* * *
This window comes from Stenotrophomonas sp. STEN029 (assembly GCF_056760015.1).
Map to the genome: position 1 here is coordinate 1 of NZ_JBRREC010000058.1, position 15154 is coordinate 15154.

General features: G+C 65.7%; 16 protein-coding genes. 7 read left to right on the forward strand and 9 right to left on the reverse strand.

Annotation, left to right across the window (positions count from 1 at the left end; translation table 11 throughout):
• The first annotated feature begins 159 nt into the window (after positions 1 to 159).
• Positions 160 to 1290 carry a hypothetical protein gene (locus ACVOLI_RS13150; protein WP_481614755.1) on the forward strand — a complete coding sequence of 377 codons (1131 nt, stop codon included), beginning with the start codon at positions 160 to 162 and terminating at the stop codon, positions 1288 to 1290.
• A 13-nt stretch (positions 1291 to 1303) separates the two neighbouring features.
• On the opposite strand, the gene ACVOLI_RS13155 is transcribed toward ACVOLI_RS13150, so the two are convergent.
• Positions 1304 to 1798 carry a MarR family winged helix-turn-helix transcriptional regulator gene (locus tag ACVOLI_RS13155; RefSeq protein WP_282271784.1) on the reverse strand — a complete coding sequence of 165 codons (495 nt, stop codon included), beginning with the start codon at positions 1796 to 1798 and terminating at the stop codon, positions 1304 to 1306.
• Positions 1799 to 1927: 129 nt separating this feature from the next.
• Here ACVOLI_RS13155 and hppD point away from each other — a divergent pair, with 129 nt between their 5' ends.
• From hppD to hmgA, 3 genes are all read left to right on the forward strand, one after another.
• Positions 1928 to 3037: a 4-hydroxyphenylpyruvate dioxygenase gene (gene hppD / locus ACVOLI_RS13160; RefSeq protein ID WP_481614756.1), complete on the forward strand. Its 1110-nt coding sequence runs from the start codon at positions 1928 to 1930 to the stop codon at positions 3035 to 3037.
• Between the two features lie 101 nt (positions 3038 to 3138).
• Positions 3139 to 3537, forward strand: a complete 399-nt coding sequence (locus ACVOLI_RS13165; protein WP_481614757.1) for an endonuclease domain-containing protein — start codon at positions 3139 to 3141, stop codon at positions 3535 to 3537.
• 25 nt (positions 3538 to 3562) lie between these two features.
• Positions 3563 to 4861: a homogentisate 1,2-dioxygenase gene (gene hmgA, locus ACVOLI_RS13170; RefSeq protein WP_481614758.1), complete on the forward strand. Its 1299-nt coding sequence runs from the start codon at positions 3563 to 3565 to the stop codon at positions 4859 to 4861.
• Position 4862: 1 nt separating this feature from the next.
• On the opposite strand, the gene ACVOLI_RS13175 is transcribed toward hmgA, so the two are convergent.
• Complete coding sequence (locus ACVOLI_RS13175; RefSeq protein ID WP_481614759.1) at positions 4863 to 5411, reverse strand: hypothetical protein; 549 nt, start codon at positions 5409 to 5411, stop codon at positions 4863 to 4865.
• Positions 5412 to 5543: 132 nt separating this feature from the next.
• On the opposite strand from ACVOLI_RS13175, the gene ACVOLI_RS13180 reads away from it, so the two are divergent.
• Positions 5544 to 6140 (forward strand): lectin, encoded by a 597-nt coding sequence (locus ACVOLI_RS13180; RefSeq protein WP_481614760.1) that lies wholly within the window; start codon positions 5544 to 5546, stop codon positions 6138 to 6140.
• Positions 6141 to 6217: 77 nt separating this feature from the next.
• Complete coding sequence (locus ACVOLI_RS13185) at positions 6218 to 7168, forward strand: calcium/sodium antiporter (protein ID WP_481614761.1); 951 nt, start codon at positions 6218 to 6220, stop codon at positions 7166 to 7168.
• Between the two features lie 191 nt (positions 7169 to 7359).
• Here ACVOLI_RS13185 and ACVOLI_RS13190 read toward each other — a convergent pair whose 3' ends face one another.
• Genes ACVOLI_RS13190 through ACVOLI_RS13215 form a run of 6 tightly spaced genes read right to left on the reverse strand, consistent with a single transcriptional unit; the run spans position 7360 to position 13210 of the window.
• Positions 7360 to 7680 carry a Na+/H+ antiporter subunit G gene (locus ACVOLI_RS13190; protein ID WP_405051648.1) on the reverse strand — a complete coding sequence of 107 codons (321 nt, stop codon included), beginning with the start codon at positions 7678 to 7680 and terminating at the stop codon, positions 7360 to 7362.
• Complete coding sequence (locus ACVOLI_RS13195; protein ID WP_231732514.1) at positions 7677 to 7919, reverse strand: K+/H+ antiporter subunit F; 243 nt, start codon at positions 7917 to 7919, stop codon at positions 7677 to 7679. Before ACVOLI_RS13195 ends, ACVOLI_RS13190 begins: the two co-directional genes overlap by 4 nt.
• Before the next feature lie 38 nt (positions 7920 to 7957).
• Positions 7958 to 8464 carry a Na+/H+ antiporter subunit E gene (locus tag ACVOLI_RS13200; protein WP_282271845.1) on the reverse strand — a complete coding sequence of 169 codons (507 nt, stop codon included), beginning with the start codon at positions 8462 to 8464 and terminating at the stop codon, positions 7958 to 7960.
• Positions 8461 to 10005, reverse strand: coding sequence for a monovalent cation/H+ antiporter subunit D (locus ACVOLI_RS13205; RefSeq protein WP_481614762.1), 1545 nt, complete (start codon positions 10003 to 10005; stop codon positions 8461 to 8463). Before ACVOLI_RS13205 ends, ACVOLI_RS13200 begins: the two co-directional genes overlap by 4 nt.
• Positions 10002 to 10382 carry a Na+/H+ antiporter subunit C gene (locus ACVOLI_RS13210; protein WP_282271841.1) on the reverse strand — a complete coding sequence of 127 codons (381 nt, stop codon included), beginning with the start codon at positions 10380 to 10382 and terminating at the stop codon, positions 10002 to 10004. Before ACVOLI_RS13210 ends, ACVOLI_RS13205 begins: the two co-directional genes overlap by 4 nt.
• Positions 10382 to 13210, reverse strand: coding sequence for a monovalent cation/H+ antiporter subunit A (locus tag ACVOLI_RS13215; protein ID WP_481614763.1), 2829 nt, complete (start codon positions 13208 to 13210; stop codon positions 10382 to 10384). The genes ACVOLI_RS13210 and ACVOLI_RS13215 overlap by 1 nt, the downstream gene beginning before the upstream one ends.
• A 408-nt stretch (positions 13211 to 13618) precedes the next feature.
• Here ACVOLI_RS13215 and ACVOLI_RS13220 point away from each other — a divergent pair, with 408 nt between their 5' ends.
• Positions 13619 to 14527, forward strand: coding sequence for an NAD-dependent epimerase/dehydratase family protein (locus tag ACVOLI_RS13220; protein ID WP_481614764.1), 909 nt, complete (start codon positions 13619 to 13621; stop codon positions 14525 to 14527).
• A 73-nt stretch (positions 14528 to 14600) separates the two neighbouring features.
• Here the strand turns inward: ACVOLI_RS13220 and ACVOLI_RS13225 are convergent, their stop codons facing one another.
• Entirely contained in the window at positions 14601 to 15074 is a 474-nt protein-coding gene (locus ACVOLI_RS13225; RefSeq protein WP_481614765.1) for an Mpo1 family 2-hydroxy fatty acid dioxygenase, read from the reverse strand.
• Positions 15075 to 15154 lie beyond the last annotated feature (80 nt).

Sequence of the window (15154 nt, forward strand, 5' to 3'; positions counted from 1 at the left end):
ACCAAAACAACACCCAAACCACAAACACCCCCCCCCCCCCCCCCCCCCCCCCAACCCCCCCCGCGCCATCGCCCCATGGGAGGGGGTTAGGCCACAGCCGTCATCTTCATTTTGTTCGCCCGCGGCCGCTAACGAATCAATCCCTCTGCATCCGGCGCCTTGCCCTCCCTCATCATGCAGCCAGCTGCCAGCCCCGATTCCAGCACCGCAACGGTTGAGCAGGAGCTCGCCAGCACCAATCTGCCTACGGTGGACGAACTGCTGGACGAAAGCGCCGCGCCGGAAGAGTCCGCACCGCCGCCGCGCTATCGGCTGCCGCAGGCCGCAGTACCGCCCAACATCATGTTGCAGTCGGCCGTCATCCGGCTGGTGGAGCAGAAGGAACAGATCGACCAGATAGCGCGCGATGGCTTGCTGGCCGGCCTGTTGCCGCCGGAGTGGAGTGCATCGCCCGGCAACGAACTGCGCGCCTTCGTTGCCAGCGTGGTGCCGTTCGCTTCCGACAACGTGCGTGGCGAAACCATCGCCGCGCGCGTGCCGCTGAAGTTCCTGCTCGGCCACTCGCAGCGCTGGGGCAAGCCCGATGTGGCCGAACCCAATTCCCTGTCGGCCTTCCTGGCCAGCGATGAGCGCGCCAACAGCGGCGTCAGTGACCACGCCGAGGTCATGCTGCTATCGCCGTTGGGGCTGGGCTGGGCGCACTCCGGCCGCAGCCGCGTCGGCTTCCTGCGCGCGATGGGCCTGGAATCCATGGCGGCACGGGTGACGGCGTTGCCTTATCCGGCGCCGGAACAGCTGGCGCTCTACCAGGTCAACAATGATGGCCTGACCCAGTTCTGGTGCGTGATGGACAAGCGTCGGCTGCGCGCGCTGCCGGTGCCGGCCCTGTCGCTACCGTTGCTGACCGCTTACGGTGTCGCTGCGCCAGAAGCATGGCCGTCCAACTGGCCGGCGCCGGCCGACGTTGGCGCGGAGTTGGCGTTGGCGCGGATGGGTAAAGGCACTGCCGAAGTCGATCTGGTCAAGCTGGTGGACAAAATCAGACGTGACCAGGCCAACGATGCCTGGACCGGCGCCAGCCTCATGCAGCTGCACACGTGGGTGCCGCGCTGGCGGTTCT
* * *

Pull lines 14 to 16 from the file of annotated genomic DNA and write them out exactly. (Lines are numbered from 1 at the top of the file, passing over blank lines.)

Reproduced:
• Between the two features lie 101 nt (positions 3038 to 3138).
• Positions 3139 to 3537, forward strand: a complete 399-nt coding sequence (locus ACVOLI_RS13165; protein WP_481614757.1) for an endonuclease domain-containing protein — start codon at positions 3139 to 3141, stop codon at positions 3535 to 3537.
• 25 nt (positions 3538 to 3562) lie between these two features.